The 4 winners of the Fields Medal, the most important award in mathematics

The 4 winners of the Fields Medal, the most important award in mathematics

The 4 winners of the Fields Medal

From research on prime numbers to research on eight-dimensional spheres. The Fields Medal, the highest award for research in mathematics, has just been awarded by the International Mathematical Union to four under-40s: Hugo Duminil-Copin, 36, of the Institut des Hautes Études Scientifiques, June Huh, 39 , of Princeton University, James Maynard, 35, of Oxford University and Maryna Viazovska, 37, of Lausanne Polytechnic. Viazovska is the second woman ever to earn the award.

About Fields Medals First awarded in 1936, the Fields Medals were conceived by Canadian mathematician John Charles Fields as the highest academic award for brilliant scientists early in their career. An award for the results already achieved, which are a prelude to important future discoveries. Unlike the Nobel prizes, to which they are often compared, they are awarded only every four years - a bit like Olympic medals.

The international mathematical union had communicated their choice to each winner months ago, however binding them to silence. The ceremony was supposed to be held within the International Congress of Mathematics, which was organized this year in St. Petersburg (Russia), but which, instead, will open tomorrow in Helsinki. A political choice towards the war started by Russia against Ukraine. Fields medals were awarded online.

The winners 2022 June Huh Content This content can also be viewed on the site it originates from.

June Huh dreamed of becoming a poet and toyed with the idea of ​​science journalism. You seem to be not that brilliant in mathematics, but in the final year of college she attended the course in algebraic geometry held by the Japanese Fields medalist in 1970 Heisuke Hironaka. The intent was to get to know Hironaka and interview him, as he is considered a "superstar" in East Asia, but the meeting took a different turn and Huh found himself after graduation working with the Japanese mathematician and applying for a dozen universities in the United States to pursue a PhD. It was not an easy task to get accepted, but once he entered the University of Illinois he stood out in the field of combinatorics, an area of ​​mathematics that calculates how many ways elements can combine, focusing on the study of chromatic polynomials and theory. by Hodge.

Maryna Viazovska Content This content can also be viewed on the site it originates from.

Of Ukrainian origin, 37-year-old Maryna Viazovska works at the Swiss Federal Institute of Technology in Lausanne and she distinguished herself for her studies on the problem of "packing spheres", ie the mathematical demonstration of putting a series of round objects inside a box. Kepler, speaking of stacking cannonballs, claimed that the pyramid structure was the way in which the greatest density was achieved by filling just over 75% of the available space, but he had not been able to prove it. The first demonstration came in 1998 by Thomas Hales, but the challenge was to do it with equal spheres in dimensions greater than three and Viazovska succeeded. in 2016. "A problem solved with 8-dimensional spheres and which has important repercussions also in cryptography", explained to Ansa Roberto Natalini, director of the Institute for Calculation Applications "M. Picone" of the National Research Council ( Iac Cnr) and coordinator of the mathematics dissemination site 'MaddMaths!'. Viazovska is the second woman ever to receive the award, after Maryam Mirzakhani in 2014.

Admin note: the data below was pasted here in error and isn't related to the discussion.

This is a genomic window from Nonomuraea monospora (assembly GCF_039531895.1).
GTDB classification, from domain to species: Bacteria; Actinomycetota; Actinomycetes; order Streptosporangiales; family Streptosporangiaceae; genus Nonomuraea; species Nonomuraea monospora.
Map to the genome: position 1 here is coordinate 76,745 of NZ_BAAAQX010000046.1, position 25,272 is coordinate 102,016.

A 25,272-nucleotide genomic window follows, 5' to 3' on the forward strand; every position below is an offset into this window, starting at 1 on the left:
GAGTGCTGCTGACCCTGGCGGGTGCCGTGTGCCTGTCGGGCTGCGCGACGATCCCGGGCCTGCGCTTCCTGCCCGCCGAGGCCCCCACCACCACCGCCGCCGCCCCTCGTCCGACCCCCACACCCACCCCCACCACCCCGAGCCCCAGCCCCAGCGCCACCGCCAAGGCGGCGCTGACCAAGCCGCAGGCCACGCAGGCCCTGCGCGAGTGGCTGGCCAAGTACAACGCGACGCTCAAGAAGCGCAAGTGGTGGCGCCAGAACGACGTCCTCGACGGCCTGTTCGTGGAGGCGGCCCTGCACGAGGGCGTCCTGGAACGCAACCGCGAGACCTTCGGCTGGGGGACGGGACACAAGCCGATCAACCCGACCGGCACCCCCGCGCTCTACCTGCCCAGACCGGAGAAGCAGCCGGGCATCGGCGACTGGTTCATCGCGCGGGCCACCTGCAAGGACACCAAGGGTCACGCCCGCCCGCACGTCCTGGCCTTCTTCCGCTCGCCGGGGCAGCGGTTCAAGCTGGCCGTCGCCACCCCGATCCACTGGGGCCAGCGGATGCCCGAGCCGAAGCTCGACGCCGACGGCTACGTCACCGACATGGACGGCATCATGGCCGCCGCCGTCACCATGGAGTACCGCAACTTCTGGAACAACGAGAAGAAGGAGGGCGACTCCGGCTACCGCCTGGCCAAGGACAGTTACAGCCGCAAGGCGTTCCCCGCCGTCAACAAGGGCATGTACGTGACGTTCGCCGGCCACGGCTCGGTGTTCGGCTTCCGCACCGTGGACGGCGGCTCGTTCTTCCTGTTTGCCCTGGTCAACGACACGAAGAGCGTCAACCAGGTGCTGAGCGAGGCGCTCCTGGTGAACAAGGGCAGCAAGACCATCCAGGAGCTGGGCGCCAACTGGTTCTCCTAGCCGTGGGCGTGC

James Maynard Content This content can also be viewed on the site it originates from.

Thirty-five years old, working at the University of Oxford. The International Mathematical Union awarded him the Fields Medal "for contributions to analytic number theory, which have led to important advances in understanding the structure of prime numbers and Diophantine approximation". Prime numbers are integers that are divisible only by 1 and by themselves: 2, 3, 5 are prime numbers, and so on to infinity. Maynard - reports the News York Times - considers them “absolutely fascinating”, among the most elementary and fundamental objects of mathematics, but at the same time mysterious and little understood. In fact, there are still unsolved problems on prime numbers, on which Maynard worked by improving tools already in use by mathematicians to trace primes and by demonstrating that there is an infinite number of prime numbers that do not contain, for example, the digit 7. "Also if it sounds like a curiosity, the key point is that [the proof] has overcome various kinds of mathematical technical obstacles to the study of prime numbers, "explained Maynard. \

Hugo Duminil-Copin Content This content can also be viewed on the site it originates from.

One of the Fields 2022 medals ends in Paris. Here works Hugo Duminil-Copin, who wins recognition for solving "long-standing problems in the probabilistic theory of phase transitions in statistical physics, especially in dimensions three and four". Duminil-Copin, divided between a love of mathematics and that of physics, is appreciated for the study of the phase transition in a three-dimensional and four-dimensional model of magnetism. Under these conditions, says Duminil-Copin, "no one has any idea how to calculate things exactly", but the scientist has shown that the curve describing the magnetization of materials (from non-magnetic to magnetic upon reaching the critical temperature) is continuous, just like in the two dimensions.

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